I do, but I wish it didnt have to be this way. You have seen me constantly browse various forums for the best configuration, and after many opinions and ideas I feel like I have found the perfect blend between testing and security(sorry for all the I's).
Not sure about the Ubuntu part, but I'm sure that if you have a backup option when doing what ever it is in Virtualbox you should be said. That being said, have not re-looked at this thread but you could run Virutalbox in Sandboxie and or Bufferzone to do tesing
I have an old Pc that I would use for malware testing (one day, when ready..). This will be the only computer/device that will be connected to the router (when testing) and to Internet.
I'll have a security SW on the fully updated host and configure the network on the VM (vitualbox) with NAT. The firewall on the host will be Jetico or similar to block open ports with the VM (as this may happen with windows firewall). On the host I will run a VPN to hide the IP (I have a static IP ..).
All datas will be cloned and a recue/boot disk will be handy.
Is this a good/relatively safe solution to test malware/urls?
What can be done to lower even more the risk of infectrion of the host?
I know that testing thorugh a VM won't provide 100% accurate results since AV won't have all access needed to the system.
How do protect/backup the host from Bootkits, from Malware that modify the MBR, bios?
Do you know a program to back up the MBR and to protect the BIOS from changes? Sbabr is too old, correct? thank you!
I agree with what the staff members have said here, it is true that malware on a well secured host running a VM has virtually no options to escape the VM. However various VM software developers have issued statement about bugs and exploits within their software that could make it possible for malware to actually corrupt the VM.
Malware and targeted attacks can propagate from the VM to the host in several circumstances:
If there's a bug in the VM software. That's not very common, but it's possible.
If there's a bug in the host OS. A bug that specifically allows malware to break out of a VM is unlikely but again possible.
If there's a bug in the processor. That's even more unlikely but still not mathematically impossible.
If there's a way for the malware to exchange information with the host. This can be over the network; in this respect, there's no difference between using a VM and using a separate physical machine, so you need to firewall the VM appropriately (allow only the bare minimum, don't do anything that might allow the server to hijack the client such as SSH with X forwarding). Another vector is via the VM tools such as file and clipboard sharing: the software running in the VM might read and write shared files, access the host clipboard, etc. So when running malware in a VM you should disable all these convenience tools (disable them in the VM configuration, it's not enough to refrain from installing the guest software since the malware could come with its own).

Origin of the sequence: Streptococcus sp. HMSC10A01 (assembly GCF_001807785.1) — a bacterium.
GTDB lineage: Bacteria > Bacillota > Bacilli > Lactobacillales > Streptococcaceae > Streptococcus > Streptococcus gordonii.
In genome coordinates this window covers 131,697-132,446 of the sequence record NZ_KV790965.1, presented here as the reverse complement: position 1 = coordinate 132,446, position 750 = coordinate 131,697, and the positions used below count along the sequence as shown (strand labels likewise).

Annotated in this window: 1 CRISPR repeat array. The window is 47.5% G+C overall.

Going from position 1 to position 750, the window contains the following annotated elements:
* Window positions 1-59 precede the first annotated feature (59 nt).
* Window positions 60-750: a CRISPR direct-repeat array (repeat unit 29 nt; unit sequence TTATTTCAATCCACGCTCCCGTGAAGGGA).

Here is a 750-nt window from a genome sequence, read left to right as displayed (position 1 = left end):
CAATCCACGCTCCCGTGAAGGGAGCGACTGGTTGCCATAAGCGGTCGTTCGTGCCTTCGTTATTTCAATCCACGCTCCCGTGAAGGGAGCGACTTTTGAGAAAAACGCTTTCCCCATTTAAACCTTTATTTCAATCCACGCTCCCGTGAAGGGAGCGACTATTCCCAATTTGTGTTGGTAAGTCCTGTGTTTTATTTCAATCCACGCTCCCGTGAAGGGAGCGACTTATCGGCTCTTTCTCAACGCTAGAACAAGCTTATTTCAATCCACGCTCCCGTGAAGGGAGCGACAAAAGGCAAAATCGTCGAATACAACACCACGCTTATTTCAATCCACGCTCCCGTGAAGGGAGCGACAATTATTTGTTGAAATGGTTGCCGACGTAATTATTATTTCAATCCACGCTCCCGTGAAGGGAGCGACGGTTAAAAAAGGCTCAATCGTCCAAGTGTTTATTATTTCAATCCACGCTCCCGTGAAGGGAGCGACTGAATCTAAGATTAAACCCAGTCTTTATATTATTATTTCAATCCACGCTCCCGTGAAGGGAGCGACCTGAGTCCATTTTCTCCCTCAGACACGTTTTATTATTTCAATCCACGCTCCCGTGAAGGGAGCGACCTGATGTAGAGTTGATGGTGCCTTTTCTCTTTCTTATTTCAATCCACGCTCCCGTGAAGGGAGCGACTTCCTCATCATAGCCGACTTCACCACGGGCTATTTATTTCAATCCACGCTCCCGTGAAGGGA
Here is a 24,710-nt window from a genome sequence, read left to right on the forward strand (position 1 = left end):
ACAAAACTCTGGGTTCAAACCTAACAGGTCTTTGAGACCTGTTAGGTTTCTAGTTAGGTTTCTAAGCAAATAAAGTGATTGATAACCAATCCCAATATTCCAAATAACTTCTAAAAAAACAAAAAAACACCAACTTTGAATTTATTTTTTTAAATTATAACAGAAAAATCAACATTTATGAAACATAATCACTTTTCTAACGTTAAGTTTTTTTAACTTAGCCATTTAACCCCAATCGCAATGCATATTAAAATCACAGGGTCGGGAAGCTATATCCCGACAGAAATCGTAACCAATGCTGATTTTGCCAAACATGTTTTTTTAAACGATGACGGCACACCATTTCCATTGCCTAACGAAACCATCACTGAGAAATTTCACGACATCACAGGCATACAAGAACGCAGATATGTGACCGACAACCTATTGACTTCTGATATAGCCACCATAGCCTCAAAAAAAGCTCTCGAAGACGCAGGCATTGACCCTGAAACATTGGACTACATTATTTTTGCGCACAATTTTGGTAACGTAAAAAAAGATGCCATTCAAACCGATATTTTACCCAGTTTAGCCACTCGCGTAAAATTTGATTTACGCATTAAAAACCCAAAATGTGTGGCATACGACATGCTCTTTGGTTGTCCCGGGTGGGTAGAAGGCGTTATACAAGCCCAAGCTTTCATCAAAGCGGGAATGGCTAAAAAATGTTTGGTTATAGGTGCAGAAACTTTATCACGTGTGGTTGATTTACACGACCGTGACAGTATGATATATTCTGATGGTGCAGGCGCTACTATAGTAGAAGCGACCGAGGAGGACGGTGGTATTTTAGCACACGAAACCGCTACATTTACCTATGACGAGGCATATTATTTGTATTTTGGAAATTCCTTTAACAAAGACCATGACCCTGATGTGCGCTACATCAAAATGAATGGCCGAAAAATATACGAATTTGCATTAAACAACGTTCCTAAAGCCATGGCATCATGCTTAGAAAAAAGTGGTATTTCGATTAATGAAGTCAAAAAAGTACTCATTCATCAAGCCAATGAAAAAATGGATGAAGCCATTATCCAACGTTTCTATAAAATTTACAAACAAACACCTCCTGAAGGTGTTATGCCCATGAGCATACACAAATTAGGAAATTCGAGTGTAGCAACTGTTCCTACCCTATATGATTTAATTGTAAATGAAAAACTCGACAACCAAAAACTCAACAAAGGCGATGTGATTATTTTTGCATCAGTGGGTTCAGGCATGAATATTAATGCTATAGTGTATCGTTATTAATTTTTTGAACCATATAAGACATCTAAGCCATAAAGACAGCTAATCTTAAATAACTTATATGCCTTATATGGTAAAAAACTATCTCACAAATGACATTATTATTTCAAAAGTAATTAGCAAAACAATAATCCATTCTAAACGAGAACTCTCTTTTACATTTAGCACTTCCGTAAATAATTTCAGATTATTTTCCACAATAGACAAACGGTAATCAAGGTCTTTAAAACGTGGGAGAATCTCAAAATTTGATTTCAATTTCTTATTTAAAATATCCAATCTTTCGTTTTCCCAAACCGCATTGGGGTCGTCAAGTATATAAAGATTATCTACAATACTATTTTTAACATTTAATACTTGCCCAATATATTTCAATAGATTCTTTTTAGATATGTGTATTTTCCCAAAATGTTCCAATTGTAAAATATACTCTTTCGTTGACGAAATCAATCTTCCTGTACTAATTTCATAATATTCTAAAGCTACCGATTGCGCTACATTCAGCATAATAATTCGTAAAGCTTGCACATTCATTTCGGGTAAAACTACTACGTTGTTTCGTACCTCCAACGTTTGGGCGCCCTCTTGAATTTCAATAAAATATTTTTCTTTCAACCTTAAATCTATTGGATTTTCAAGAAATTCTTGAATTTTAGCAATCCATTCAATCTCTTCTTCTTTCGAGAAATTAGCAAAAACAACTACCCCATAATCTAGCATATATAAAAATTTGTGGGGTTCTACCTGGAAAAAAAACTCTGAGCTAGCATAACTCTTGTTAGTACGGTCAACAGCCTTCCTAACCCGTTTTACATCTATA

All in all, most malware can be analyzed safely in a properly configured virtual machine. Disable all guest features and don't connect to the VM with any protocol that allows the server to influence the client. Firewall the VM as if it was hostile (it is); you should use a host-only network so that you can easily control what goes there.
There's another reason why you might prefer a physical machine to a virtual machine. There's quite a bit of malware that attempts to detect whether it's being analyzed, and doesn't behave maliciously when it is. Obvious, common things that malware tries to detect is signs that it's running under a debugger: check if it's being p-traced (or the Windows equivalent), check for sudden pauses in the execution, … And some malware looks for telltale signs of a VM, such as drivers for hardware that common VM software emulates, or CPU oddities that are inexistent or rare outside emulated CPUs. This isn't to say that you cannot analyze malware in a VM: sometimes you can, sometimes you can't, it depends on the malware. If you start in a VM and find nothing you need to be prepared to move to a physical machine.
That being said every day new malware is being generated and i personally have seen malware capable of evading and literally breaking specific VM software. It is a myth to say that the malware does not exist as it does and from what i have seen some of them are seriously nasty. But the odds that you are going to run into such malware just by harvesting the net are remote, because most of these very sophisticated pieces of code are made with a specific task and reason in mind, but during my work i have seen corporate networks being penetrated with malware that will jump out of a VM machine just like that. Again these are targeted attacks and are rare as not many malware writers do have the skill and resources to develop these tools. Does that mean that malware can evade a proper VM? No but they certainly can find holes in the security and exploit it such as bugs.
Another thing i would like to mention is that malware grows increasingly more powerful and in the near future i think that VM capable malware will become a common thing.
Note that there are risks with a physical machine too: malware could attempt to plant itself into one of the many pieces of firmware on the motherboard and peripherals. Toolkits for this are beginning to emerge, such as Rakshasa and Mebromi. So if you analyze some sophisticated malware on a physical machine, don't trust this physical machine any more, ever.